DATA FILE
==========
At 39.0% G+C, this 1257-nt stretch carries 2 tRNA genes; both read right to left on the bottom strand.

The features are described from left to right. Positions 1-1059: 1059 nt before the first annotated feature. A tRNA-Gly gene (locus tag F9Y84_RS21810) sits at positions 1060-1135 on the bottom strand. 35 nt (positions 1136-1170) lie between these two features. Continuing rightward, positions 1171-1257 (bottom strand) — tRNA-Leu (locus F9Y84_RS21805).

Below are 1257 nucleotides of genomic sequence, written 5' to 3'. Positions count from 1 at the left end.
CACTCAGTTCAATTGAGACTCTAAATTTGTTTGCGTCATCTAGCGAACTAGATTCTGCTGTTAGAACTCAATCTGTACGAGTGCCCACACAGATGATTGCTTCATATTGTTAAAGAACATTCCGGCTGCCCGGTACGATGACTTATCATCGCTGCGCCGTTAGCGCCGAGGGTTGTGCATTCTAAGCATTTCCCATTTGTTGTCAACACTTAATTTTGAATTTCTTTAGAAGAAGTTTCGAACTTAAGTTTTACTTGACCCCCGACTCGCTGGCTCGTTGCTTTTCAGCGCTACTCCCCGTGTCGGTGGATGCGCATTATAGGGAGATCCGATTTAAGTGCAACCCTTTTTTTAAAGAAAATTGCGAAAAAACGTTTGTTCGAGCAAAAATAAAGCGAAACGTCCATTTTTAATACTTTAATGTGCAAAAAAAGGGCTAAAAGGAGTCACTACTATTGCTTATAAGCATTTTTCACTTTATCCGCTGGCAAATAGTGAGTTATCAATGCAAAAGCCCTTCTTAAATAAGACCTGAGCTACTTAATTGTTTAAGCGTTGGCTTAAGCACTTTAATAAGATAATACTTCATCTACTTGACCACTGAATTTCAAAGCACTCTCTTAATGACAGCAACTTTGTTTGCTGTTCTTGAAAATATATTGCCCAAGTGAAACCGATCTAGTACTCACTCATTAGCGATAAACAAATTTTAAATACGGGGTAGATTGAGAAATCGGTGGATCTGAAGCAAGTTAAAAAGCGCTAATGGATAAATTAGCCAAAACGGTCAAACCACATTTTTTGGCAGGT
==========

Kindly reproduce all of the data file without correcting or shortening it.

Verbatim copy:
At 39.0% G+C, this 1257-nt stretch carries 2 tRNA genes; both read right to left on the bottom strand.

The features are described from left to right. Positions 1-1059: 1059 nt before the first annotated feature. A tRNA-Gly gene (locus tag F9Y84_RS21810) sits at positions 1060-1135 on the bottom strand. 35 nt (positions 1136-1170) lie between these two features. Continuing rightward, positions 1171-1257 (bottom strand) — tRNA-Leu (locus F9Y84_RS21805).

Below are 1257 nucleotides of genomic sequence, written 5' to 3'. Positions count from 1 at the left end.
CACTCAGTTCAATTGAGACTCTAAATTTGTTTGCGTCATCTAGCGAACTAGATTCTGCTGTTAGAACTCAATCTGTACGAGTGCCCACACAGATGATTGCTTCATATTGTTAAAGAACATTCCGGCTGCCCGGTACGATGACTTATCATCGCTGCGCCGTTAGCGCCGAGGGTTGTGCATTCTAAGCATTTCCCATTTGTTGTCAACACTTAATTTTGAATTTCTTTAGAAGAAGTTTCGAACTTAAGTTTTACTTGACCCCCGACTCGCTGGCTCGTTGCTTTTCAGCGCTACTCCCCGTGTCGGTGGATGCGCATTATAGGGAGATCCGATTTAAGTGCAACCCTTTTTTTAAAGAAAATTGCGAAAAAACGTTTGTTCGAGCAAAAATAAAGCGAAACGTCCATTTTTAATACTTTAATGTGCAAAAAAAGGGCTAAAAGGAGTCACTACTATTGCTTATAAGCATTTTTCACTTTATCCGCTGGCAAATAGTGAGTTATCAATGCAAAAGCCCTTCTTAAATAAGACCTGAGCTACTTAATTGTTTAAGCGTTGGCTTAAGCACTTTAATAAGATAATACTTCATCTACTTGACCACTGAATTTCAAAGCACTCTCTTAATGACAGCAACTTTGTTTGCTGTTCTTGAAAATATATTGCCCAAGTGAAACCGATCTAGTACTCACTCATTAGCGATAAACAAATTTTAAATACGGGGTAGATTGAGAAATCGGTGGATCTGAAGCAAGTTAAAAAGCGCTAATGGATAAATTAGCCAAAACGGTCAAACCACATTTTTTGGCAGGT